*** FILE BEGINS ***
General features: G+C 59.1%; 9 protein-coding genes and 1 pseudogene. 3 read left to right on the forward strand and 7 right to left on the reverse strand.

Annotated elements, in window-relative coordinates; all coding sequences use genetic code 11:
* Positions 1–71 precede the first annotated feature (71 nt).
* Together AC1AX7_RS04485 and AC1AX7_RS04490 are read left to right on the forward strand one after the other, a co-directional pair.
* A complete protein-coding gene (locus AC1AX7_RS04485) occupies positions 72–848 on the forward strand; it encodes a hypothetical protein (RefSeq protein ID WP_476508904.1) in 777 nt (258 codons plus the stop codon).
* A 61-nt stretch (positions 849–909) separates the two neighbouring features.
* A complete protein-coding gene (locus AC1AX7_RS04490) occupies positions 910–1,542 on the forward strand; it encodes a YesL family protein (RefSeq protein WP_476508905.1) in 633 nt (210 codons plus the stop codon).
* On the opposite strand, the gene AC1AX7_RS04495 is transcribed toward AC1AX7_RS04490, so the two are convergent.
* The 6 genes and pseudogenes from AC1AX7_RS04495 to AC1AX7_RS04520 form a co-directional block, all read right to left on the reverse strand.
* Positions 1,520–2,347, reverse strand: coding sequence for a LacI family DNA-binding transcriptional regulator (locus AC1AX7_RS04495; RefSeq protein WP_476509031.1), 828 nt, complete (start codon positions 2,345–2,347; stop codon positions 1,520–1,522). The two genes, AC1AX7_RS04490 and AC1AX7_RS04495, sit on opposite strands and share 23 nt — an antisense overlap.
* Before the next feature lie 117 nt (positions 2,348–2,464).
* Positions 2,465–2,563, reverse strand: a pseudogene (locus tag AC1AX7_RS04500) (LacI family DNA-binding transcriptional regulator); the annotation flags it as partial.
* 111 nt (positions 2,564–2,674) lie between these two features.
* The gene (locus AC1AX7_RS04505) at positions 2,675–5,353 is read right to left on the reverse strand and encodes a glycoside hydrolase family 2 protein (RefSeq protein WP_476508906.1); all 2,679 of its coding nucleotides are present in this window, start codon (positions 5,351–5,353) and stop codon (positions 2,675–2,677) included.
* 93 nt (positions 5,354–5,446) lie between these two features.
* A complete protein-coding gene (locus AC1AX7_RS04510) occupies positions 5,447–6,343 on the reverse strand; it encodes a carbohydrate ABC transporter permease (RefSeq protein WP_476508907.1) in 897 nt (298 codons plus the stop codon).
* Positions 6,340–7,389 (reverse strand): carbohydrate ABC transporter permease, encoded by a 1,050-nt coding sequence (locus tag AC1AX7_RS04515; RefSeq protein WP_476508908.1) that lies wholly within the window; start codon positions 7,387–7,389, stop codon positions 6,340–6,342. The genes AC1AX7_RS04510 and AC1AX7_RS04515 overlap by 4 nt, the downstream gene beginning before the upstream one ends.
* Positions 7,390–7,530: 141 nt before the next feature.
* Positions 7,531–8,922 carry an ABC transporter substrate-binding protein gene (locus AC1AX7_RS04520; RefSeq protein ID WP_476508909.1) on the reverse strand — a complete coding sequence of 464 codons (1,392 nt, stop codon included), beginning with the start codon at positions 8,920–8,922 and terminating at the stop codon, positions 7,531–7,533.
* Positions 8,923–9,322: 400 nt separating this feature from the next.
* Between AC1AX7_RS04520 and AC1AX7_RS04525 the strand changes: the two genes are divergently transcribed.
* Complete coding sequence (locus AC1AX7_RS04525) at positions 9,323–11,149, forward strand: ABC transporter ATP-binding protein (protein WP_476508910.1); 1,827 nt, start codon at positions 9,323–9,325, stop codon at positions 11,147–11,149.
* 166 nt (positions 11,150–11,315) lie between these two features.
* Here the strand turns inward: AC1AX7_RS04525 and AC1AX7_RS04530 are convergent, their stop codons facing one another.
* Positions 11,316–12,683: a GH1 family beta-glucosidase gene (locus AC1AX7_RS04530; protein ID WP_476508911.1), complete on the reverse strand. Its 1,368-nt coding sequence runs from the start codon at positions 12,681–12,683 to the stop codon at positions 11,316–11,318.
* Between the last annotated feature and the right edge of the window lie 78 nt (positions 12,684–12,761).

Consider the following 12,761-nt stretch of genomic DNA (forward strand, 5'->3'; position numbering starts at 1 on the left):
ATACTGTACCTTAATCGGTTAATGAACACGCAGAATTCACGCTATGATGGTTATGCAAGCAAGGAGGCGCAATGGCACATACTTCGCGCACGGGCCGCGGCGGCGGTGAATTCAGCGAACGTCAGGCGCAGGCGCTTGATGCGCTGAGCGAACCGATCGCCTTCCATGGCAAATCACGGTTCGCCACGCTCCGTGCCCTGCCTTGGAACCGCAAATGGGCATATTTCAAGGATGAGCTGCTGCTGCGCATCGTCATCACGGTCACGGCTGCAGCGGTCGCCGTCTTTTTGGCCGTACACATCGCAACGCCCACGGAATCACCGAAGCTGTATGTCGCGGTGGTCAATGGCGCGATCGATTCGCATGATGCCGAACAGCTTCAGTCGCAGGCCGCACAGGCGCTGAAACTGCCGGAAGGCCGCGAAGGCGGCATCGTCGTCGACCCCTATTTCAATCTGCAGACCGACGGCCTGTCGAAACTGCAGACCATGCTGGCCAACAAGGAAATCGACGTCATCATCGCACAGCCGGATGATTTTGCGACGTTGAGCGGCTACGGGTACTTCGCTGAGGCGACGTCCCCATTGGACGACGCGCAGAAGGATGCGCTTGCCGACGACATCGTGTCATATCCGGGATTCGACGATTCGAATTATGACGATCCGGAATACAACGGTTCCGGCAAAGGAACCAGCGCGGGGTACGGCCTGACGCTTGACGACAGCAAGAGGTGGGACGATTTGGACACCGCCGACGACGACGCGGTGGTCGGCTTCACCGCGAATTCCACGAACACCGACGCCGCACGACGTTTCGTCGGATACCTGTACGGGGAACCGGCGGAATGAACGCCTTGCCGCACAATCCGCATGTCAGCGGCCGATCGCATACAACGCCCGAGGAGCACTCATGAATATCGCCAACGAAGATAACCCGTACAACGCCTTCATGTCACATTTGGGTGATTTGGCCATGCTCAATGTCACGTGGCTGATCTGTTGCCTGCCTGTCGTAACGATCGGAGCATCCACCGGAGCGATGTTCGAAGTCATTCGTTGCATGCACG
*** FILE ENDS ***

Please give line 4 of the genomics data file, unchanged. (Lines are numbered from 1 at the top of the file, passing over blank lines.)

* Together AC1AX7_RS04485 and AC1AX7_RS04490 are read left to right on the forward strand one after the other, a co-directional pair.